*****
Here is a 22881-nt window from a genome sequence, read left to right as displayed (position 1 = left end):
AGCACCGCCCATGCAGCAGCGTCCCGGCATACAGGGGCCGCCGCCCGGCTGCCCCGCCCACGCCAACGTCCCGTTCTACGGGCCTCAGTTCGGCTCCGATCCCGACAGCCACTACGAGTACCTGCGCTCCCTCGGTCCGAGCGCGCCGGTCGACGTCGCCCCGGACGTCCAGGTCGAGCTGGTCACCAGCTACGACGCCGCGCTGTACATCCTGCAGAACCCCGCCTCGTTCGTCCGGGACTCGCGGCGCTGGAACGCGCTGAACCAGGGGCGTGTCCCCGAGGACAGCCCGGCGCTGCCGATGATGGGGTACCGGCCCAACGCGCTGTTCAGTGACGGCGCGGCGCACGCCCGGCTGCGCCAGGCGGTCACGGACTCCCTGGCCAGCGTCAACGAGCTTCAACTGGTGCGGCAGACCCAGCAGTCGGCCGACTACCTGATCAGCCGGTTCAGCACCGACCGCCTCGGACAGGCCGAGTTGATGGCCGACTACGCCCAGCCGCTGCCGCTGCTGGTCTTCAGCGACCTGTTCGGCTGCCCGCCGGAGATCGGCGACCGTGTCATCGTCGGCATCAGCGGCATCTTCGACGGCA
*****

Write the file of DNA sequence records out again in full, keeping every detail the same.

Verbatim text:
Here is a 22881-nt window from a genome sequence, read left to right as displayed (position 1 = left end):
AGCACCGCCCATGCAGCAGCGTCCCGGCATACAGGGGCCGCCGCCCGGCTGCCCCGCCCACGCCAACGTCCCGTTCTACGGGCCTCAGTTCGGCTCCGATCCCGACAGCCACTACGAGTACCTGCGCTCCCTCGGTCCGAGCGCGCCGGTCGACGTCGCCCCGGACGTCCAGGTCGAGCTGGTCACCAGCTACGACGCCGCGCTGTACATCCTGCAGAACCCCGCCTCGTTCGTCCGGGACTCGCGGCGCTGGAACGCGCTGAACCAGGGGCGTGTCCCCGAGGACAGCCCGGCGCTGCCGATGATGGGGTACCGGCCCAACGCGCTGTTCAGTGACGGCGCGGCGCACGCCCGGCTGCGCCAGGCGGTCACGGACTCCCTGGCCAGCGTCAACGAGCTTCAACTGGTGCGGCAGACCCAGCAGTCGGCCGACTACCTGATCAGCCGGTTCAGCACCGACCGCCTCGGACAGGCCGAGTTGATGGCCGACTACGCCCAGCCGCTGCCGCTGCTGGTCTTCAGCGACCTGTTCGGCTGCCCGCCGGAGATCGGCGACCGTGTCATCGTCGGCATCAGCGGCATCTTCGACGGCA